• Pancreatic Cancer Verdict for 4.7 Million. A 44-year-old Patient sees his family doctor with complaints of abdominal pain, and the doctor diagnoses the patient as having a virus. Patient visits the ER the next day with increased severity of his symptoms and a CT scan is performed which reveals a mass on the Patient’s pancreas. Patient is released from the hospital the following day, but is not informed about the abnormality on his CT scan. The next year, a repeat CT scan is performed, and Patient is again not informed of the abnormal mass. Pancreatic cancer is diagnosed a year later, and Patient undergoes lengthy and invasive treatments but passes away soon after. Patient’s family and estate bring claims of negligence against the treating doctors as well as the hospital that employed the doctors, and a Kentucky jury gives a $4,776,261 verdict for the Plaintiffs.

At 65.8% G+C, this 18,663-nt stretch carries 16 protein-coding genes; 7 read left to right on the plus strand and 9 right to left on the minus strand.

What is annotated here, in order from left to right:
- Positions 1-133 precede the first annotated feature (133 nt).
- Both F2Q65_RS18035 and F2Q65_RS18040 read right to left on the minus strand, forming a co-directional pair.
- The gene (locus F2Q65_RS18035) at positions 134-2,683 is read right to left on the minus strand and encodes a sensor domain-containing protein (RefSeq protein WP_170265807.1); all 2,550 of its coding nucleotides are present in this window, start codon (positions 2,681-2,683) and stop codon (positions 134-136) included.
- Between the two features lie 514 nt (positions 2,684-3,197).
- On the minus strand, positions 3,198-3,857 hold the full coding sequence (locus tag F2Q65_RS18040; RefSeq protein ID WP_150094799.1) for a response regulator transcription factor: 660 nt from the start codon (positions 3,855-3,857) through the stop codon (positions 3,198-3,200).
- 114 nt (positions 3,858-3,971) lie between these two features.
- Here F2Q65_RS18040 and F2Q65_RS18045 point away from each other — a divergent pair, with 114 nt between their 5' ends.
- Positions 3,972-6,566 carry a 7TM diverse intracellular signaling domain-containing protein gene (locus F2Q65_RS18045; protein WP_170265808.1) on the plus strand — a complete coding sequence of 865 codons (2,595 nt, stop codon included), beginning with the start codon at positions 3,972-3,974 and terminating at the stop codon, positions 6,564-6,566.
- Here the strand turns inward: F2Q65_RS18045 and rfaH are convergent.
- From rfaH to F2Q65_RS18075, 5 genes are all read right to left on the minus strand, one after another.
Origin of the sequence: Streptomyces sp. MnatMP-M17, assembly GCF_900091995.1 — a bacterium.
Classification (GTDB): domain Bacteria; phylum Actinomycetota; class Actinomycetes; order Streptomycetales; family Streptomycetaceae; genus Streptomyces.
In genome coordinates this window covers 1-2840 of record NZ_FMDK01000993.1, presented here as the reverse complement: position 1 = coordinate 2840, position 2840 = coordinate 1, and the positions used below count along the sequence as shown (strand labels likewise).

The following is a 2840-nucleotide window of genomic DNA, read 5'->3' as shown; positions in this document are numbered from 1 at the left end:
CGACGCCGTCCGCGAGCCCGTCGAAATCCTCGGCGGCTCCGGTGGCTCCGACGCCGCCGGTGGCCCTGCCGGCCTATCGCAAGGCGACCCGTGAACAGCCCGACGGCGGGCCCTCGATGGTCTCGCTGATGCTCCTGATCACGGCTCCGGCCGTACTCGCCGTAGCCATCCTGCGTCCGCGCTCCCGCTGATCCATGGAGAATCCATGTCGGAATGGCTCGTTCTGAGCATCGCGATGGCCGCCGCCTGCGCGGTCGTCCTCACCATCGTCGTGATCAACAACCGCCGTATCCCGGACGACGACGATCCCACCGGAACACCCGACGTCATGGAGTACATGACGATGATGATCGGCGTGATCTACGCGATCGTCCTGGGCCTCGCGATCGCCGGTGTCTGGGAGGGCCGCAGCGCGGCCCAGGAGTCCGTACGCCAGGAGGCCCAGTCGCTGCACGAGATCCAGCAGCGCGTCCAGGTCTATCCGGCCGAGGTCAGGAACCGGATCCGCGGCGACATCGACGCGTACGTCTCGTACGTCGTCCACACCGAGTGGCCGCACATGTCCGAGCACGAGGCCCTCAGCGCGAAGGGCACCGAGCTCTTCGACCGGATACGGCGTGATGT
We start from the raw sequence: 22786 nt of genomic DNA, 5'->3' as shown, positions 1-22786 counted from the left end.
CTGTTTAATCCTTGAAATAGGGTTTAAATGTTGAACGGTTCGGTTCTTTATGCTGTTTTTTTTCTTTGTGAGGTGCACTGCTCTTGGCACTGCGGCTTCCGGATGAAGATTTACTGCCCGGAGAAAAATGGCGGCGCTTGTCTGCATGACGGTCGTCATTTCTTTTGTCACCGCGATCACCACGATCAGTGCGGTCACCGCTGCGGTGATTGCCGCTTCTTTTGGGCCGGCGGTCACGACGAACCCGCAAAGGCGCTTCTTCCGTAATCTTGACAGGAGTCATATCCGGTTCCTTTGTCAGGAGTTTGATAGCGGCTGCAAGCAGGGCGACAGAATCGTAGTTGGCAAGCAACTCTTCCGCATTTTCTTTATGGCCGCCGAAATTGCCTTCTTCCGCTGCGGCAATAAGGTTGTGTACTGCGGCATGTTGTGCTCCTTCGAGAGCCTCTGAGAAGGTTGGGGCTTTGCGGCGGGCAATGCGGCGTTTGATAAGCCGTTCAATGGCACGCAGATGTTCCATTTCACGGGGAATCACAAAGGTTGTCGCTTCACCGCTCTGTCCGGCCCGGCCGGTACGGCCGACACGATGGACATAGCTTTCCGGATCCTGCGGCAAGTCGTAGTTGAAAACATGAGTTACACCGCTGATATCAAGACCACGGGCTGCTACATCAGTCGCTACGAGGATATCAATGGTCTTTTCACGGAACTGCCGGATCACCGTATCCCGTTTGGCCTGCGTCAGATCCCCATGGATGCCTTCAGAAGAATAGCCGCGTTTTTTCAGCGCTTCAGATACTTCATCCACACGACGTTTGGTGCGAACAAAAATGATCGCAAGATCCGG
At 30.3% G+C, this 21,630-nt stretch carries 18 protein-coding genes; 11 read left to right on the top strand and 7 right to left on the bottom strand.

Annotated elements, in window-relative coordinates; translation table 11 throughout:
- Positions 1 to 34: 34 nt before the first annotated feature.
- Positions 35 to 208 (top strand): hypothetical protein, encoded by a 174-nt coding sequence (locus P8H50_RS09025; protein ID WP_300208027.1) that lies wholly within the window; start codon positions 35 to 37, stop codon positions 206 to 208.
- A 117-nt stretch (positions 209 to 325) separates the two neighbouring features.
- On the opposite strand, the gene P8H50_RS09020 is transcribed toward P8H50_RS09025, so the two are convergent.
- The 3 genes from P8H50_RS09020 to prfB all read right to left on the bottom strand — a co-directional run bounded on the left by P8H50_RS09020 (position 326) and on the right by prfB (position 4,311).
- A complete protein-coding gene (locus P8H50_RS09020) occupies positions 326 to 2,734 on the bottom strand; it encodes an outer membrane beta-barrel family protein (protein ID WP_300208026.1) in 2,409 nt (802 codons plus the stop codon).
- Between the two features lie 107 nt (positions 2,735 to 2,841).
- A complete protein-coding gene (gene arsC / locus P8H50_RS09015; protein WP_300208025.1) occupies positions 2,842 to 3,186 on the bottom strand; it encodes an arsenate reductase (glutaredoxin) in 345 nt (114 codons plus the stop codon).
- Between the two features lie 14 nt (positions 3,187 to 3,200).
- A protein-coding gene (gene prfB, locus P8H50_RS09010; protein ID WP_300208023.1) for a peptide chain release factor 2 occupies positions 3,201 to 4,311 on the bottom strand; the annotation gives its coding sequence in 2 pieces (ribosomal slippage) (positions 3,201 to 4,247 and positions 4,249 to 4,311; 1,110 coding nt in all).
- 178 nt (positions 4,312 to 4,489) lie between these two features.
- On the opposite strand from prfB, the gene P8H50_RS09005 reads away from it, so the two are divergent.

• Pancreatic Cancer Verdict for 3.9 Million. Patient goes in for a CT scan at the request of his doctor in the fall of 2000. A second doctor interprets scan and finds a small mass on the patient’s pancreas, but does not bring it up with Patient. In the spring of 2001, Patient presents with elevated enzymes and abdominal symptoms and undergoes a second CT scan. The second scan reveals the pancreatic mass is larger than it was on the first scan and Patient is then made aware he has cancer. Patient undergoes surgery and chemotherapy but ultimately dies in early 2003. Patient’s wife, as the administrator of her husband’s estate, alleges the doctors were negligent for failing to inform her husband of his condition and that their failure to do so deprived him of a better chance of recovery. Defendant doctors deny any negligence, but a Kansas jury awards the estate $3,997,000.